We had reserved a car for the trip north to the village of Kuni. We found it in Ostrobothnia, a Swedish-speaking region of Finland, just 50 miles from Sweden across the Gulf of Bothnia. It’s in a region that never had a king, except the rule of Swedish, then Russian royalty. Kuni itself is hardly a  place, just a tiny hamlet, with a pretty little school, a car repair lot, a trailhead for a beautiful woodland trail, a few small farms, some houses.

Was the town named after royalty, or to highlight the berries that grew in the woods  and the brambles along the river? We have no way of knowing – so far at least. Maybe some Finnish cousins will enlighten us. Until then, we have only theories.

There are many words that can’t translate from Finnish to English. A short sampling (with apologies for the very rough approximations):
  • "myötähäpeä," which means vicarious embarrassment, feeling embarrassed on behalf of someone else 
  • "jokamiehenoikeus": freedom to roam, travel through and enjoy wild harvests in the countryside, including private landholdings 
  • "tokka": a large herd of reindeer 
  • "lieko": the trunk of a tree submerged on the bottom of a lake
  • "sisu": stoic courage and determination
Every language has words that are immediately understood in that language, yet hard to explain in another. On a lovely ferry ride to Birka, once center of Viking enterprise in Sweden’s Lake Mälaren, I found myself talking with two Swedes about birds, history, language, politics. We found ourselves stalled on a word that would adequately capture the ongoing discussions one of the group described having with his young adult granddaughter: not arguments. Not disagreements. No – discussion didn’t work. What is the word in English for impassioned, spirited, carefully thought-through conversation about things that matter deeply? The Finns around us scratched their heads and shrugged. They knew exactly what the man was saying. They had no idea how to put it into English.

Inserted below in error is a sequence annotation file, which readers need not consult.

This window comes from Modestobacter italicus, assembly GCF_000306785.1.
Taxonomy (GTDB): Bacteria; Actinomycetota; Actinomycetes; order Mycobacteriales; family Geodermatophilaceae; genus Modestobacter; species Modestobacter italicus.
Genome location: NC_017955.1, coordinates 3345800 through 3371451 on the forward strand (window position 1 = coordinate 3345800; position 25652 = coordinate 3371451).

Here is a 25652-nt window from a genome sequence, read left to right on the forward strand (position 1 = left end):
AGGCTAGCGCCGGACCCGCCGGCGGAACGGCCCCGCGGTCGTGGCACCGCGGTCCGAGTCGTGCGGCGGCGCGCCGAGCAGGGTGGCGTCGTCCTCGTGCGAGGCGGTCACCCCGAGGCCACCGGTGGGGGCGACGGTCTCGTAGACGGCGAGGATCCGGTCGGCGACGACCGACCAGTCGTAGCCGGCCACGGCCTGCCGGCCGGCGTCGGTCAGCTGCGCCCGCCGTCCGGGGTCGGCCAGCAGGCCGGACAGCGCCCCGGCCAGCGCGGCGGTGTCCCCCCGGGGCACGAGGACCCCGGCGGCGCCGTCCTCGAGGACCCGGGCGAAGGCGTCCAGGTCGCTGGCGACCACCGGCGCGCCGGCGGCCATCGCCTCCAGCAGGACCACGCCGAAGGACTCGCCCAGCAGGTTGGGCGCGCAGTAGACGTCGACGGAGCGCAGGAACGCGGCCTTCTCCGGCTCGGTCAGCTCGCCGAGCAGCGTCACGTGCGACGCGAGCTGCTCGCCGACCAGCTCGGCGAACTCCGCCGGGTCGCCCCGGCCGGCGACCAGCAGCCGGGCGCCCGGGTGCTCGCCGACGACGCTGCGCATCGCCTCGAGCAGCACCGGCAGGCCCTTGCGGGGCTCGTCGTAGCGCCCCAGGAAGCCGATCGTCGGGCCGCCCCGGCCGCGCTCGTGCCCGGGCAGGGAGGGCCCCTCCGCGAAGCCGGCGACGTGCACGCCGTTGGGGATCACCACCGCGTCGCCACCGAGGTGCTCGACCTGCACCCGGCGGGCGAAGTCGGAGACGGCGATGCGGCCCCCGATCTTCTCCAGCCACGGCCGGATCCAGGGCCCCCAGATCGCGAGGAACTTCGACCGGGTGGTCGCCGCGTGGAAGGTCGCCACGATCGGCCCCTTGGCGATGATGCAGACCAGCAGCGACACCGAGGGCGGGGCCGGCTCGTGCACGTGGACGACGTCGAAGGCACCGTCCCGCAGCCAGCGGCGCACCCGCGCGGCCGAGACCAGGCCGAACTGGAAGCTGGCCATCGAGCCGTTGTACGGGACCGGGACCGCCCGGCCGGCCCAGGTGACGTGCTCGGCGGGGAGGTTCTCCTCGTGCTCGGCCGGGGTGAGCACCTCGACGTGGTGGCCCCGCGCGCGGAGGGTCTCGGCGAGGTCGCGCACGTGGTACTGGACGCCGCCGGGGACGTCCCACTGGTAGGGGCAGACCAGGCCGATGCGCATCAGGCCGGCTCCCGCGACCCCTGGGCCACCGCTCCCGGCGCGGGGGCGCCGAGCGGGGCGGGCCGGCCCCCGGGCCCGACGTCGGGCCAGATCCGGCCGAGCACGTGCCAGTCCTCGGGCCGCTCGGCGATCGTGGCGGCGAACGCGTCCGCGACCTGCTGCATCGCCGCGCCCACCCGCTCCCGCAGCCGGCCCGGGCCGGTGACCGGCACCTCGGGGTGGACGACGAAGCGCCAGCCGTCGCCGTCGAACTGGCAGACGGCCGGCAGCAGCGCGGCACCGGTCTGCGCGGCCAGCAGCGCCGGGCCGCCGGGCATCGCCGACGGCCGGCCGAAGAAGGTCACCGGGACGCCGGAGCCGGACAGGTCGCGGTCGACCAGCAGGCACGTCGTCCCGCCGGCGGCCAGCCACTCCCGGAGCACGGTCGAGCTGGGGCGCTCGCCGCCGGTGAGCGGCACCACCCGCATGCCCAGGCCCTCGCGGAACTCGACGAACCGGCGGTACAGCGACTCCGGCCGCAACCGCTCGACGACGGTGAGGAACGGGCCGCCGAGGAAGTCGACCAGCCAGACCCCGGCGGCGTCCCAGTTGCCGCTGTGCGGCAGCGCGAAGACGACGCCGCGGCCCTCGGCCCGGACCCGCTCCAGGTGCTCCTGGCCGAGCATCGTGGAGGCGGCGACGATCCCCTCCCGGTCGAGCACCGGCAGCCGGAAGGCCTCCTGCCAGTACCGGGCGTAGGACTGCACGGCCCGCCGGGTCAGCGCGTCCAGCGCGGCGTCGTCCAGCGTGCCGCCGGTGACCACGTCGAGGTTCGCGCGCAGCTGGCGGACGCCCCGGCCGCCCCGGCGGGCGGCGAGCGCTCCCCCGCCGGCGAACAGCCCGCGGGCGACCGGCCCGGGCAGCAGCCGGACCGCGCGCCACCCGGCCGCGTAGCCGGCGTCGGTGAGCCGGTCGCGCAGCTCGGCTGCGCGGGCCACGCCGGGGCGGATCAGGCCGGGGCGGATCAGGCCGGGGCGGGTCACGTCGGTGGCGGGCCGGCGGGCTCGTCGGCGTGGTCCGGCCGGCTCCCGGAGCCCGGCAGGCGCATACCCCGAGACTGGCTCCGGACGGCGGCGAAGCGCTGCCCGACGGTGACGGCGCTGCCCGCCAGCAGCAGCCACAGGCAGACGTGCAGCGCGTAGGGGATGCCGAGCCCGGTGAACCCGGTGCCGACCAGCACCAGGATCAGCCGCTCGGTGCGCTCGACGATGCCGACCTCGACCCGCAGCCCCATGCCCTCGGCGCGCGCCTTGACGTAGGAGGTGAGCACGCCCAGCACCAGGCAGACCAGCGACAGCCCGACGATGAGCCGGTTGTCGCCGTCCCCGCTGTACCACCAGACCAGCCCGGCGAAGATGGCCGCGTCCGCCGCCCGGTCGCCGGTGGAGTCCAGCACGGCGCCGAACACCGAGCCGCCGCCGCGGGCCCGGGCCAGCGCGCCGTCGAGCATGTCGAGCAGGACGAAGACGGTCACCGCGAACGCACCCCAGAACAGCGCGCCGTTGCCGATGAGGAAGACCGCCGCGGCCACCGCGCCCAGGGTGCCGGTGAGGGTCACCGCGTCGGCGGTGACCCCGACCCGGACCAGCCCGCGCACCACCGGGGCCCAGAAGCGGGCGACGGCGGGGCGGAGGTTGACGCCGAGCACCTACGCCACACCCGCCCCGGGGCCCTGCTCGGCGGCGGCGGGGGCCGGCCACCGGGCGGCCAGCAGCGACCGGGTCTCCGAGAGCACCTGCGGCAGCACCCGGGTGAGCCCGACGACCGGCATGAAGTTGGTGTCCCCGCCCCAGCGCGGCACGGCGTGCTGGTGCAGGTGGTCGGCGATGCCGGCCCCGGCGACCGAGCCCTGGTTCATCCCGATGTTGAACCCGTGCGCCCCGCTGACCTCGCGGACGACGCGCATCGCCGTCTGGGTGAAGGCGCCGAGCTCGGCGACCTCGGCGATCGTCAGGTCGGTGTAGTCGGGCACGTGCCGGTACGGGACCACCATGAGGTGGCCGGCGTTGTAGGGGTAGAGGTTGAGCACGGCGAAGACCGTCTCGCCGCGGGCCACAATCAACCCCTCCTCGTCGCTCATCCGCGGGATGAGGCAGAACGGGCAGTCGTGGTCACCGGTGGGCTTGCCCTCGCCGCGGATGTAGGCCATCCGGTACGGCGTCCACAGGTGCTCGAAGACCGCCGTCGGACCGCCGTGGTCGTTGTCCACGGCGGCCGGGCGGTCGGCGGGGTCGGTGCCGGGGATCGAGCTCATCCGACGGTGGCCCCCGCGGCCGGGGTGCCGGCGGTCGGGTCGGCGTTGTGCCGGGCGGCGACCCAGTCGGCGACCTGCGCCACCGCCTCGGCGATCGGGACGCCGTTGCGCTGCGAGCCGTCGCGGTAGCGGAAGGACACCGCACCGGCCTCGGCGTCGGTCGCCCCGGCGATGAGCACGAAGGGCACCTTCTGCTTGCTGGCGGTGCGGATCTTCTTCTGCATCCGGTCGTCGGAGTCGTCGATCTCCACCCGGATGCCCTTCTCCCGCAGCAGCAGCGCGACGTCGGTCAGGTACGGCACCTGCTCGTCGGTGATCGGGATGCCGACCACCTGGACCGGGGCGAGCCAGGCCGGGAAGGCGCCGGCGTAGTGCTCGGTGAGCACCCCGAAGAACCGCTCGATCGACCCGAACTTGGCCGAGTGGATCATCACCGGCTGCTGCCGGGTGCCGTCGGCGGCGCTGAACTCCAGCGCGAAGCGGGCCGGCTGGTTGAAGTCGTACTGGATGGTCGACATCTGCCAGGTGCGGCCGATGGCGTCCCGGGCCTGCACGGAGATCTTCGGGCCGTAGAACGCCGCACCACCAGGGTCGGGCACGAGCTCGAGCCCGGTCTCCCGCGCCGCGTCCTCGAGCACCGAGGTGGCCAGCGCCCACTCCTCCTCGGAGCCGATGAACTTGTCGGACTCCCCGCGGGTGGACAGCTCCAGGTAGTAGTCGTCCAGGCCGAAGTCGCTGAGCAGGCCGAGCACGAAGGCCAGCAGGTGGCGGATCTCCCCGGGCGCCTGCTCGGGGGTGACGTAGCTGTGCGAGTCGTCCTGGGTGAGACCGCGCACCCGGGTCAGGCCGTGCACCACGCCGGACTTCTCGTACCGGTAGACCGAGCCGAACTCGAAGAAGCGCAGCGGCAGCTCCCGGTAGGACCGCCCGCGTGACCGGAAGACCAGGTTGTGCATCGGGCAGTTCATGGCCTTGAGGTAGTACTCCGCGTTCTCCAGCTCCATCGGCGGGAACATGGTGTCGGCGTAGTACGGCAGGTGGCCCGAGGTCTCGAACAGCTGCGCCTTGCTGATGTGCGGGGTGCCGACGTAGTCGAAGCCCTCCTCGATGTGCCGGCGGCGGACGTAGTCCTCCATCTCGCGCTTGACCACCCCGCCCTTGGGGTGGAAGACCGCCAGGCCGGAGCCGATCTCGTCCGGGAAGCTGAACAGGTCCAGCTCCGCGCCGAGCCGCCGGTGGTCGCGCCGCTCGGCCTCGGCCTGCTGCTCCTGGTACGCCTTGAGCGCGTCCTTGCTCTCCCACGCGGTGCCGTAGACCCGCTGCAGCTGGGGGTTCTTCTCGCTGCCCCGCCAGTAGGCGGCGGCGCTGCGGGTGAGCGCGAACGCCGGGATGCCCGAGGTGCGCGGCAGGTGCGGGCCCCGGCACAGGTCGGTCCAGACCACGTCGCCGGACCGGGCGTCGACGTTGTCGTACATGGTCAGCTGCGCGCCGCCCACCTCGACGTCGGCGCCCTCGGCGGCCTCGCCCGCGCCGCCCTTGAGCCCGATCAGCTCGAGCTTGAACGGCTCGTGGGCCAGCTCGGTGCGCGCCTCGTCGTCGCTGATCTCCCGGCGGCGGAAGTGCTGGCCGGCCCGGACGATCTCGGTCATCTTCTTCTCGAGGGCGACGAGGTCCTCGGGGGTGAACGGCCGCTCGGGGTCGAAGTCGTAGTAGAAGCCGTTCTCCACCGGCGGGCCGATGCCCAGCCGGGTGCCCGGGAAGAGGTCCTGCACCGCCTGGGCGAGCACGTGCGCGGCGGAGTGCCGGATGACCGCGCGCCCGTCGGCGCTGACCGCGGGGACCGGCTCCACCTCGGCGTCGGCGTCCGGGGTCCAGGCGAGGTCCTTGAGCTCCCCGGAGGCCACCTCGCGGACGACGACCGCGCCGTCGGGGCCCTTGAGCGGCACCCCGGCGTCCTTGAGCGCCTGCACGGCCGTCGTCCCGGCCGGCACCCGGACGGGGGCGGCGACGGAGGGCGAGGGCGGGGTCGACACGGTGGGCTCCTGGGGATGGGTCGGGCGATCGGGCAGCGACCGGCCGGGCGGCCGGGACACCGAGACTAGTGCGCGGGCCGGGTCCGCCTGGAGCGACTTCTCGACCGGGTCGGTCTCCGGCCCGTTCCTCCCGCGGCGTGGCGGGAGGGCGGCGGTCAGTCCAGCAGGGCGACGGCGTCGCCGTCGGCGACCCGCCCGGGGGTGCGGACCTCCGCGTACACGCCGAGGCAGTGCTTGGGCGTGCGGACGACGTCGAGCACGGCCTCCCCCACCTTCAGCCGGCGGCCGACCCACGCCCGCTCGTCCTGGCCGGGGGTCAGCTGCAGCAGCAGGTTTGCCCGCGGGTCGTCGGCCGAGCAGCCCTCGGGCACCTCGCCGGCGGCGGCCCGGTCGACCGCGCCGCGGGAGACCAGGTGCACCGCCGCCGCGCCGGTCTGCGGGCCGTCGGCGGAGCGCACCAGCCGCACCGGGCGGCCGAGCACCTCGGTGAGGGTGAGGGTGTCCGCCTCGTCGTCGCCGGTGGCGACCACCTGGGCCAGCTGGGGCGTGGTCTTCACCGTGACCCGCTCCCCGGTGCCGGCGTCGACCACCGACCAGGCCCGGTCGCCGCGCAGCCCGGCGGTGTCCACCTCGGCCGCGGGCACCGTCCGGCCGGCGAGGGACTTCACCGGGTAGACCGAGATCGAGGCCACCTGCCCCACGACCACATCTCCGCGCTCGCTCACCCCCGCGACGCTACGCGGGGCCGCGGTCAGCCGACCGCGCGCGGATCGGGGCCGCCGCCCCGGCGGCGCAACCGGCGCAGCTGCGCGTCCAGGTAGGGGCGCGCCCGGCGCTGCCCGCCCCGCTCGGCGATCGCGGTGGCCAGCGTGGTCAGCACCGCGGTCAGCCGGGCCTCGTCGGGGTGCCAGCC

In the days since our return, I’ve been thinking about translation: what’s lost in conversations between nations, what we lose when we approach words as if every word in one language can be replaced, one for one, with an equal word in another.

And I’ve been thinking about the challenge of reaching back in time to understand what words meant when used by those before us. If the word “Kuni” is a distant whisper of meaning, what about those ancient Hebrew words from the early books of Genesis? We know what some of them meant, and have broad theories about others. Yet some Christians read those texts as if the exact meaning is captured precisely – forever! – in the structure and idiom of their own preferred English version.  

I’ve been thinking of the dangers of a simplistic understanding of language and translation, and the more immediate danger of using words in the public arena with little care or understanding about actual meaning or historical resonance. Socialism, communism, Nazi: those words take different shape in small countries just miles from the Russian border, just across the Baltic Sea from Germany.

And from that vantage point, language about rounding people up, sending them back, “Making American Great” by building walls and eliminating outsiders sounds dangerously familiar, raising discussion about difficult words like fascism, totalitarianism, nativisim.

I’ll be exploring some of these words, and others, in the months ahead. I’m more convinced than ever that we are accountable for the words we use or misuse, the words we hear, the words we pretend we don’t hear.